Tuesday, November 6, 2012

The Airship President - Part 10

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            In 1948, President Rogers campaigned for reelection with the slogan, “Victory, Peace, and Prosperity.” The people of America loved their war-time president, who had already helped the nation begin the trasnition back to peacetime after the Hawaii Treaty was signed in 1946. When it came time for the election, the republicans didn’t have a chance. Rogers won in a landslide. However, to show that he was truly willing to have a bipartisan government, he appointed Dwight D. Eisenhower, a hero from the Battle of the Philippines, to the post of Secretary of State.
            The main issue facing the Rogers government was the rebuilding of parts of war-torn Asia, namely China. During the war, most of China had been under Japanese control, and with their removal there was a serious power vaccum that the US was temporarily filling until a more permanent solution could be established. The communists had nearly been whiped out by the Japanese, their leader Mao Zedung captured and executed in 1944. The nationalist faction was the largest faction of post-war China, but not the majority. The Americans called all the factions together and on July 1, 1947, established the Chinese Provisional Government, with a mandate of having a constitutional convention held within 1 year.
- Springer, Dr. Joseph. I Never Met a Man I didn’t Like: The Will Rogers Presidency."Chapter 3: Victory, Peace, and Prospertiy.” Cambridge, MA: Harvard University Press, 2006

LOS ANGELES, April 3- PanAm has announced that they will be fully restoring their Pacific airship service on April 15 with the first reguarl airship flight to Sydeny since the bombing of Manila in 1944. This comes two days after the British Imperial Airways announced that the newly built R116 Australia would begin regular service to Sydney from London on August 10. Service in the Pacific has been disrupted for nearly 3 years since the outbreak of the Great Pacific War in 1944.
-“PanAm Restores Airship Service to Pacific,” The LA Times. April 4, 1947

            The airship industry experienced a real boom after the crash of President Hull’s airplane in 1944. People were leery of flying on airplanes for years after that crash. PanAm and ZGI siezed the opportunity that fate had handed them with both hands. In 1945, ZGI introduced several “domestic” class airship designs to service trans-USA flights. These airships were not the luxury layout designs of previous airships, but more akin to airplanes, with seats for each passenger arranged in rows. There were also lounges and a dinning hall. These new ships could carry nearly twice as many passengers as the more luxurious models, which of course traded carrying capactiy for passenger comfort.             The GZ-29 Spirit of the Heartland was the first of these new ships, launched in the summer of 1945. By 1947, there were 10 Heartland class airship in service in the United States, and 4 in Germany. By the end of 1955, there would be more of these type airships in service than the more luxurious ships, as these were more affordable for the middle class to use and therefore could attract more business.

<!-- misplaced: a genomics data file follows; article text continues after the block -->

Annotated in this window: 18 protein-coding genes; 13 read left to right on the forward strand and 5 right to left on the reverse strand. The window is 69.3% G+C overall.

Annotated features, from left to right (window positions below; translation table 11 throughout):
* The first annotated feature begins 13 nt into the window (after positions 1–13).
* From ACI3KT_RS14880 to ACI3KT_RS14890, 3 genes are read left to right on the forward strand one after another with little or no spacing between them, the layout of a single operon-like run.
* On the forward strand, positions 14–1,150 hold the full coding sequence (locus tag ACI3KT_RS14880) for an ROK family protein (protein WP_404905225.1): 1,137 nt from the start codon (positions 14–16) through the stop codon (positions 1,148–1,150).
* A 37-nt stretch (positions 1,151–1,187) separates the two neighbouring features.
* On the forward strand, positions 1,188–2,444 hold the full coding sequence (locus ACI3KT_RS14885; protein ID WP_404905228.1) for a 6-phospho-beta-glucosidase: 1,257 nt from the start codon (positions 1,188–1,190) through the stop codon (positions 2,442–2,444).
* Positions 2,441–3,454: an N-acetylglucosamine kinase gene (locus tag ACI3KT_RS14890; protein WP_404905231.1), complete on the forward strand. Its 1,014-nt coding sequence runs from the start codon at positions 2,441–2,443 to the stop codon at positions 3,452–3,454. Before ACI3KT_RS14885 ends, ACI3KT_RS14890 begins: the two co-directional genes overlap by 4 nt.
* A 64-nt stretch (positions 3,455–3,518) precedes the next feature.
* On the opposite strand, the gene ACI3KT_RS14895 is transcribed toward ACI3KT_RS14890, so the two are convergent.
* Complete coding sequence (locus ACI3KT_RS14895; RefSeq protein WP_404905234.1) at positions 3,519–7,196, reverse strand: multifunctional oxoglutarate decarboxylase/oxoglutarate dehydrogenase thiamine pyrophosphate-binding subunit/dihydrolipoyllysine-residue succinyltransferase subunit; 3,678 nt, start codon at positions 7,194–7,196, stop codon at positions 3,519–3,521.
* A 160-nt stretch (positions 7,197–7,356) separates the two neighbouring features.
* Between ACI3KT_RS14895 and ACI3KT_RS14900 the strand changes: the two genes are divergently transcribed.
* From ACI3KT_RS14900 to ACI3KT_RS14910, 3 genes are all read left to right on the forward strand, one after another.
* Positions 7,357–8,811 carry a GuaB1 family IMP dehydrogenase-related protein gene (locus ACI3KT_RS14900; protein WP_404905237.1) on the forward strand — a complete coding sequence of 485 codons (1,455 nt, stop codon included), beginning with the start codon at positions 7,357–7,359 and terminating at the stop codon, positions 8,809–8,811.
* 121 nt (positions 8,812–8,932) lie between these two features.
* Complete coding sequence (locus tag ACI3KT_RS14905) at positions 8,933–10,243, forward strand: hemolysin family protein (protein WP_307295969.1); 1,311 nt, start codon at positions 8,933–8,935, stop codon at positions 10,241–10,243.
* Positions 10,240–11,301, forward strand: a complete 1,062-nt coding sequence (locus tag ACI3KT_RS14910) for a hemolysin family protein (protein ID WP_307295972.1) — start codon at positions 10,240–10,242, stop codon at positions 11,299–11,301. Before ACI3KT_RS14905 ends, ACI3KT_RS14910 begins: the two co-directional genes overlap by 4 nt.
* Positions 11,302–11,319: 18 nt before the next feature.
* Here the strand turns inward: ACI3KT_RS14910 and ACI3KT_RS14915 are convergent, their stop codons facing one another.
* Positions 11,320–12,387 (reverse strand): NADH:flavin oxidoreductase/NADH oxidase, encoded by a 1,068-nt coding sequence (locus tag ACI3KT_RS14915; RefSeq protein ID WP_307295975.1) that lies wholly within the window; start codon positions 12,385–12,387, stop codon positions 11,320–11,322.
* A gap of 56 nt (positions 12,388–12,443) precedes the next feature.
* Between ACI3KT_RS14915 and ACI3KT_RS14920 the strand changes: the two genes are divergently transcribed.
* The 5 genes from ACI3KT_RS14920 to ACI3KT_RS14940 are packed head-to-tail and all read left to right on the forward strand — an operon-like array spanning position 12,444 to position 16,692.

In 1945, ZGI was contacted by a group of businessmen interested in using the airship for bulk shipping across the US and from the US to Europe. The ZGI technicians went to work, and in October 1946 they presented workable designs for a cargo airship. On January 1, 1946, work began on the CZ-001 Goliath in Dallas, and the Aero Shipping Company was incorperated two weeks later. On Augsust 1, the Goliath was launched from it’s hangar in Texas and was deemed airworthy by the American authorities. By year’s end, the CZ-002 Herculese would be in the air as well, with 4 more Goliath class airships under construction. In 1947, the army ordered four ships, and later that spring the British airship program announced that they would be developing cargo ships as well. These developments would ultimately save the airship building industry during the decline of airship passenger service during the 1980s.
- Anderson, Dr. Alexander. The Airship: A Century of Sailing the Skies. New York: Colombia University Press: 1989.

PEKING, JULY 21- Fighting has erupted in the Chinese capital between members of the Chinese nationalists and the Chinese communists. This is believed to be a result of the newly assembled Provisional Government, which voted last week to establish a national assembly to deal with the drafting of a constitution for China. The communist say that the PG will rig the elections against the Communists, and are calling for the Chinese to rise up in Revolution.
            There have been isolated risings in some parts of the countryside, but the main fighting is centered in Peking, where several districts of the city are under Red control. The Americans are attempting to put down the fighting, saying that this rising is “going against the duly constituted authority of the Chinese Provisional Government, and must be put down to restore order within China.”
            President Rogers in Washington stated that, “to be able to bring true stability to the region after years of fighting with the Japanese, China must be brought under a single, stable government. These Red rabble rousers must be stopped.” The US War and State Departments have both echoed the President’s sentiments.
            The British War ministry is considering sending troops into northern China to assist the Americans, but as of yet, no action has been taken, other than increasing the number of troops in Hong Kong.
-“Battle in Peking,” The Times (London), July 22, 1947.